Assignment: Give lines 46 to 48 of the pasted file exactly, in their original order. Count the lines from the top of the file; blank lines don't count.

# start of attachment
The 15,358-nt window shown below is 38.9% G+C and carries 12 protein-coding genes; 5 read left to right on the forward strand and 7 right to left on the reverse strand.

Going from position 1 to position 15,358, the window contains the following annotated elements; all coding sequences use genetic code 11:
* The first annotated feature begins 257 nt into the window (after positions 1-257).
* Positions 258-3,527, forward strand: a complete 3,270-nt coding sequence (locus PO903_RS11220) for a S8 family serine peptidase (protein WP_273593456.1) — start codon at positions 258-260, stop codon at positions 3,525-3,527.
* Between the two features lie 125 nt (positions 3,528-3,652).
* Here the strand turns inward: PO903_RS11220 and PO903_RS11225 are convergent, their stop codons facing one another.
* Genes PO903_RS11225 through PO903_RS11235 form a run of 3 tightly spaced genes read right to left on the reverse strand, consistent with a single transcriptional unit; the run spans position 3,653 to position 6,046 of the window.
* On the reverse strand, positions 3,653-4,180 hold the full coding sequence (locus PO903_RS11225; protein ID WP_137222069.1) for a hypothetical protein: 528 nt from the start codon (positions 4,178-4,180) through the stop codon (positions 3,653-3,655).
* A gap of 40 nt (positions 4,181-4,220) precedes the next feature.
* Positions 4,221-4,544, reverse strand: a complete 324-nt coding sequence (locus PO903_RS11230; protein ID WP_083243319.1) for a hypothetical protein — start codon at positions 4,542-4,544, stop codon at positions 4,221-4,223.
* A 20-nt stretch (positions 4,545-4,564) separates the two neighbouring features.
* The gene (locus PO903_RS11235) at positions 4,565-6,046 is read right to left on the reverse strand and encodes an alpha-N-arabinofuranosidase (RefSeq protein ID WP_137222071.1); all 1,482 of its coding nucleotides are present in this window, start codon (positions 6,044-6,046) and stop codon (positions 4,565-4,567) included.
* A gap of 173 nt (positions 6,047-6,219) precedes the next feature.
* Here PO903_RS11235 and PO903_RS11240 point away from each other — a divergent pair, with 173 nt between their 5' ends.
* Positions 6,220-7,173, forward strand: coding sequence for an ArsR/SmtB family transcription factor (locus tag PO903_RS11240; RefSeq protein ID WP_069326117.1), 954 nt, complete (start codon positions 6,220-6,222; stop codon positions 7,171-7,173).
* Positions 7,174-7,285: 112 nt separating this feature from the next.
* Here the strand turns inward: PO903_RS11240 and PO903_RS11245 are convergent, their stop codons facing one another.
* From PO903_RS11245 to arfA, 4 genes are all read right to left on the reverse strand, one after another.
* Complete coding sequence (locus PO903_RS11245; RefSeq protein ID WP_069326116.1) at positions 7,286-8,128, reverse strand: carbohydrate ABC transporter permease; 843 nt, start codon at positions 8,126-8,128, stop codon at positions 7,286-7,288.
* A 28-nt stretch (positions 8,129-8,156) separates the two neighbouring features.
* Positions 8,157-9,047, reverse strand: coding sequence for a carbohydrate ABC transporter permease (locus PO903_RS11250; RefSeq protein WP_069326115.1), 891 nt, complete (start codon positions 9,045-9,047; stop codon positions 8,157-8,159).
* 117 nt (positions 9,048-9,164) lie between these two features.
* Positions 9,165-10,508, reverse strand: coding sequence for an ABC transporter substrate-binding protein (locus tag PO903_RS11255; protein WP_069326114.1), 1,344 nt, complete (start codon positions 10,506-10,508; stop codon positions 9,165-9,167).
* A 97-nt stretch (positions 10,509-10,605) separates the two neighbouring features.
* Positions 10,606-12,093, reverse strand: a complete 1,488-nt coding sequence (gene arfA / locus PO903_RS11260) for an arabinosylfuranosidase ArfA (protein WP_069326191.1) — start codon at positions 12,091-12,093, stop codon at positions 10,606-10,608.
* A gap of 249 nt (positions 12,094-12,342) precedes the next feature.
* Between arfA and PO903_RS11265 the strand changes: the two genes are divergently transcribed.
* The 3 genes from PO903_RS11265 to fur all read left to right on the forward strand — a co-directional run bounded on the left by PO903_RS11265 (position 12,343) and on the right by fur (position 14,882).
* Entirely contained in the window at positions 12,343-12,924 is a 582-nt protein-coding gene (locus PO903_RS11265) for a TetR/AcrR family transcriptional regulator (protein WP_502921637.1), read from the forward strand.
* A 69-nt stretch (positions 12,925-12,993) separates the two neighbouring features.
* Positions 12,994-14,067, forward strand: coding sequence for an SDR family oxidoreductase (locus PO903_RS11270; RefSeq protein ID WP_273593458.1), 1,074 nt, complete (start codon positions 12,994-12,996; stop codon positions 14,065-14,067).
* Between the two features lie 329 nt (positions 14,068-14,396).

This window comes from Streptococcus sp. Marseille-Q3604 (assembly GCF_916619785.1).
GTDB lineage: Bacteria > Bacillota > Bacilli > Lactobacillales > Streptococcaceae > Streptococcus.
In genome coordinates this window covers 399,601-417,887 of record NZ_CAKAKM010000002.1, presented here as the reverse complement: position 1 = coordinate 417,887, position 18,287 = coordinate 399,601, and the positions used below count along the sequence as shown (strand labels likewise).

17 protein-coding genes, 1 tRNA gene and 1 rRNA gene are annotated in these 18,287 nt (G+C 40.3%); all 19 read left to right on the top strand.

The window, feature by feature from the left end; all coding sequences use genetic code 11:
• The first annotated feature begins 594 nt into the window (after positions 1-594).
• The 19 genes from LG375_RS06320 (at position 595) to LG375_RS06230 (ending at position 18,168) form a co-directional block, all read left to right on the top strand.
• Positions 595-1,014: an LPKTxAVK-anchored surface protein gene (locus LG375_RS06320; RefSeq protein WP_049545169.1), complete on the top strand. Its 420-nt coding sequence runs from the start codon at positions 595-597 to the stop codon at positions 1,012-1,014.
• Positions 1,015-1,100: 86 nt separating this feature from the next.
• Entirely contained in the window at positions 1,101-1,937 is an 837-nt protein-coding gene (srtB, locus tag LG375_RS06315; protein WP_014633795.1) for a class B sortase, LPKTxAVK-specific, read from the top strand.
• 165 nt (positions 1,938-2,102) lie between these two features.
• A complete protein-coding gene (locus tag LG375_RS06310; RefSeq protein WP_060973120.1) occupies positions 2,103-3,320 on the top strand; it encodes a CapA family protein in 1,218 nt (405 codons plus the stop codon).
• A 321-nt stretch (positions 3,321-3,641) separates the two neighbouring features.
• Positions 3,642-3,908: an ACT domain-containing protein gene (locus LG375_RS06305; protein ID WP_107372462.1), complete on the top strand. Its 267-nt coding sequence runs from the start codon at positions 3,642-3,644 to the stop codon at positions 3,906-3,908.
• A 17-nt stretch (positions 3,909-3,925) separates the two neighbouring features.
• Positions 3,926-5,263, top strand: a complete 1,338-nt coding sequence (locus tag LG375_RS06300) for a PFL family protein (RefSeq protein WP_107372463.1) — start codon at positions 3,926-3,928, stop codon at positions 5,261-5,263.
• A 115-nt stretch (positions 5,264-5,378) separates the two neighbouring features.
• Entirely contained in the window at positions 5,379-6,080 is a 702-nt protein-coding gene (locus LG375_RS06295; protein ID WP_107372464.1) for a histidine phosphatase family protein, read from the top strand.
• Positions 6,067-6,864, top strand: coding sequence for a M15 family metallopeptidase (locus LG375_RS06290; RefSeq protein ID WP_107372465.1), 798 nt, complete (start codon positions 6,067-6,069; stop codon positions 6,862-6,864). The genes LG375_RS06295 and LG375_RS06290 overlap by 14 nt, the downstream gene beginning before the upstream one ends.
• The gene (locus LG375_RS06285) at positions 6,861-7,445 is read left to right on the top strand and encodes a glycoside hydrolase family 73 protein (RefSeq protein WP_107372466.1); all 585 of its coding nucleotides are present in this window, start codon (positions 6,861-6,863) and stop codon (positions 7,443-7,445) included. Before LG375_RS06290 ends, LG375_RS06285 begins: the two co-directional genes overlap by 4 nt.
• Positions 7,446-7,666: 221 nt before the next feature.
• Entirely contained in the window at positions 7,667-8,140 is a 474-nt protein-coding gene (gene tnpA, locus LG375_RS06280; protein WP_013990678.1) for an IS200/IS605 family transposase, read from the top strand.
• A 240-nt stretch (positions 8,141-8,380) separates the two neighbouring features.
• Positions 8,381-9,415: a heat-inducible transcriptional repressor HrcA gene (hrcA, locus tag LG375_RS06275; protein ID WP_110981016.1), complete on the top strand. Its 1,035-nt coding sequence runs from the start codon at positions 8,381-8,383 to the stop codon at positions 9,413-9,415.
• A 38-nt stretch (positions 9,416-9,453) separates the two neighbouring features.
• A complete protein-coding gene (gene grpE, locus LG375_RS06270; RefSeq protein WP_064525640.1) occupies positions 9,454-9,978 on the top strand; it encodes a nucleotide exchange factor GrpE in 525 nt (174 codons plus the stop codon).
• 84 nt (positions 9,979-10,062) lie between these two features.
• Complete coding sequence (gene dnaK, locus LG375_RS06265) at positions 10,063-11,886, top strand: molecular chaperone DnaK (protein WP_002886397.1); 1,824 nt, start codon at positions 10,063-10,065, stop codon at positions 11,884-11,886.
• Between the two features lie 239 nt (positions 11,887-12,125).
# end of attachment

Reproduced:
• Positions 3,642-3,908: an ACT domain-containing protein gene (locus LG375_RS06305; protein ID WP_107372462.1), complete on the top strand. Its 267-nt coding sequence runs from the start codon at positions 3,642-3,644 to the stop codon at positions 3,906-3,908.
• A 17-nt stretch (positions 3,909-3,925) separates the two neighbouring features.
• Positions 3,926-5,263, top strand: a complete 1,338-nt coding sequence (locus tag LG375_RS06300) for a PFL family protein (RefSeq protein WP_107372463.1) — start codon at positions 3,926-3,928, stop codon at positions 5,261-5,263.